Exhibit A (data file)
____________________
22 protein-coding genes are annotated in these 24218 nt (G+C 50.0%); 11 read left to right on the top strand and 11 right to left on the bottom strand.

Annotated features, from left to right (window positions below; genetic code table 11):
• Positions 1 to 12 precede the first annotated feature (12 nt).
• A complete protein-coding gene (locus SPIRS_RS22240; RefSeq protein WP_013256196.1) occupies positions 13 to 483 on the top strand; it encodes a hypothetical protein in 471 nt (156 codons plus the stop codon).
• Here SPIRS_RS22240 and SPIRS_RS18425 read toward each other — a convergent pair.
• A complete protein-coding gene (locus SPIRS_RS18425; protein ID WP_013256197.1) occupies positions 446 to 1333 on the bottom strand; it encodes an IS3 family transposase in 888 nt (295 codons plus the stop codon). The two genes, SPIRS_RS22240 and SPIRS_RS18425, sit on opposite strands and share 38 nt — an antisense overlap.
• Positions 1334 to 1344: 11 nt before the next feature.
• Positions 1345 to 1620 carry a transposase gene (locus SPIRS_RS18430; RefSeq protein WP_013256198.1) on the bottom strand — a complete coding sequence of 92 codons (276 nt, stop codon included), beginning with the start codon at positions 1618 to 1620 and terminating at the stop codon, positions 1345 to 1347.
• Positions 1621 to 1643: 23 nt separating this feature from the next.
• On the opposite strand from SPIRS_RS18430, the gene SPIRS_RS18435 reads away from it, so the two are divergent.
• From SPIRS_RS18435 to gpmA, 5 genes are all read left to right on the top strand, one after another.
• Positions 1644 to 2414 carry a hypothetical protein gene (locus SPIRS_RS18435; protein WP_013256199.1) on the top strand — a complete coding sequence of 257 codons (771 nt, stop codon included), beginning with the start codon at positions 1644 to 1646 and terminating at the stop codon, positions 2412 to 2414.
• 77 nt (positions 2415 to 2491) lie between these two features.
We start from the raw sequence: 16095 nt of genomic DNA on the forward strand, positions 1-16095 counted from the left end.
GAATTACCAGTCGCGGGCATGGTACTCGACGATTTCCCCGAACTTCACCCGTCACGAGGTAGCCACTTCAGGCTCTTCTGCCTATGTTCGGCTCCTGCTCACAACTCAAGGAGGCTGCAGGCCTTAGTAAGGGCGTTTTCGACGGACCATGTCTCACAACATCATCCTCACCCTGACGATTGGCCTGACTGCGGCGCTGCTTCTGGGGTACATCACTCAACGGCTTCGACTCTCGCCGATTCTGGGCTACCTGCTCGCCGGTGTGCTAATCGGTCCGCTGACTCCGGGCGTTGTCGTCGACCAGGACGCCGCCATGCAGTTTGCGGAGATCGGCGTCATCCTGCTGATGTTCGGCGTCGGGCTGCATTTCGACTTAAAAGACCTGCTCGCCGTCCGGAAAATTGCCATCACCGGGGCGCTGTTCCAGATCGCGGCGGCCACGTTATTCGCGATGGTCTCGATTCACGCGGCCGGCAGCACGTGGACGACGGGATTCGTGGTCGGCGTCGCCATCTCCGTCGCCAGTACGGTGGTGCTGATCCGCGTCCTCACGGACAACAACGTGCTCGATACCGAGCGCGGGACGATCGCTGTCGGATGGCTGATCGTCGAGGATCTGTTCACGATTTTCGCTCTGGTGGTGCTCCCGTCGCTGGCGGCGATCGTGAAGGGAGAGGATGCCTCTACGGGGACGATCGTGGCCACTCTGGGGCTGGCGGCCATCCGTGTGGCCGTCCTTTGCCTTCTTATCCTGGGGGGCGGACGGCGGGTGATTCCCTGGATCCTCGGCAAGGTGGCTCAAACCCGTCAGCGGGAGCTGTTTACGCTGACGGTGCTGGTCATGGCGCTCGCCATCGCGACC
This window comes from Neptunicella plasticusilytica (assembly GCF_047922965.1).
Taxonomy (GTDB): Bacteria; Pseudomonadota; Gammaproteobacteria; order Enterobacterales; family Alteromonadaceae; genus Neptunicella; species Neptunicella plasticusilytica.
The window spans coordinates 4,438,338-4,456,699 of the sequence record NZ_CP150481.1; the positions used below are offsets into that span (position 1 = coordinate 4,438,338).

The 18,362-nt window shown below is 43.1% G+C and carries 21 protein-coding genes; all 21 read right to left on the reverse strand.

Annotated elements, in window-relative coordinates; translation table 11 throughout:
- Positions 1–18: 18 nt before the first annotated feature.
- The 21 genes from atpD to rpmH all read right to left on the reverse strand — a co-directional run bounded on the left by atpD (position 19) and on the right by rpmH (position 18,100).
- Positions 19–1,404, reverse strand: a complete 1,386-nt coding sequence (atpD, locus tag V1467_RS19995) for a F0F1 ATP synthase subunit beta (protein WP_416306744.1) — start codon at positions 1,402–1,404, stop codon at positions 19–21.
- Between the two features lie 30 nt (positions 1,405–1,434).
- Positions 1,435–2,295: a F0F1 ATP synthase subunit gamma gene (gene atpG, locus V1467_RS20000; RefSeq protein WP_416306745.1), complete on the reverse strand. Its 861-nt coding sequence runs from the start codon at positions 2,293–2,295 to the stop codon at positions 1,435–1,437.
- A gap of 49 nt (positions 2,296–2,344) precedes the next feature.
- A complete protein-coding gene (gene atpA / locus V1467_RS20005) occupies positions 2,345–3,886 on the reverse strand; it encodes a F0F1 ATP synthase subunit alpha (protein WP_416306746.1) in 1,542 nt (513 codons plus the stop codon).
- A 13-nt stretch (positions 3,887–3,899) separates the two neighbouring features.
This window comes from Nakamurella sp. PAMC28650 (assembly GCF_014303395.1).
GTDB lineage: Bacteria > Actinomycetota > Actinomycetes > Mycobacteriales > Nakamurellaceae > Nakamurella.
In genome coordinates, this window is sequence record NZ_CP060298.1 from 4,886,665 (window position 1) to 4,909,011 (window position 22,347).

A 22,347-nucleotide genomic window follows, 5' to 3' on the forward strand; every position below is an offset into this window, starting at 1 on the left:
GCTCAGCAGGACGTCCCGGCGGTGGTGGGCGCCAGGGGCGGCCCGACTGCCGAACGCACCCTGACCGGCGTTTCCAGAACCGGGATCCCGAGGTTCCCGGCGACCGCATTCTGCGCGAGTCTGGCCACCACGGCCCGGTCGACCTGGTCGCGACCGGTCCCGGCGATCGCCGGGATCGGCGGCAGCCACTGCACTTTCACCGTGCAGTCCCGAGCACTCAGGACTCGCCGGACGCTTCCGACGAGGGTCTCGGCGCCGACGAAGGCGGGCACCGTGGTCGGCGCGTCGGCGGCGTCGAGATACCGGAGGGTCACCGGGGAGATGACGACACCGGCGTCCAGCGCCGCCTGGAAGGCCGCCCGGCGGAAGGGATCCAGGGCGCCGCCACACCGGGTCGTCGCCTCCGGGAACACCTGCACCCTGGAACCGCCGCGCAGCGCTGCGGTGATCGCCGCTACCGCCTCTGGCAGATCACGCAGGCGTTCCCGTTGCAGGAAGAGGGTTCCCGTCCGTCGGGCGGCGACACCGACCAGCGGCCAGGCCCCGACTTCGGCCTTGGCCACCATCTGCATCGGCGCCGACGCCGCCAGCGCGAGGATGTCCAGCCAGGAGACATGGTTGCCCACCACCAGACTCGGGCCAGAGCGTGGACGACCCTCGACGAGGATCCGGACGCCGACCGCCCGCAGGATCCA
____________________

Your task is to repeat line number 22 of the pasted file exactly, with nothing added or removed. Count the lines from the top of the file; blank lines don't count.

- The 21 genes from atpD to rpmH all read right to left on the reverse strand — a co-directional run bounded on the left by atpD (position 19) and on the right by rpmH (position 18,100).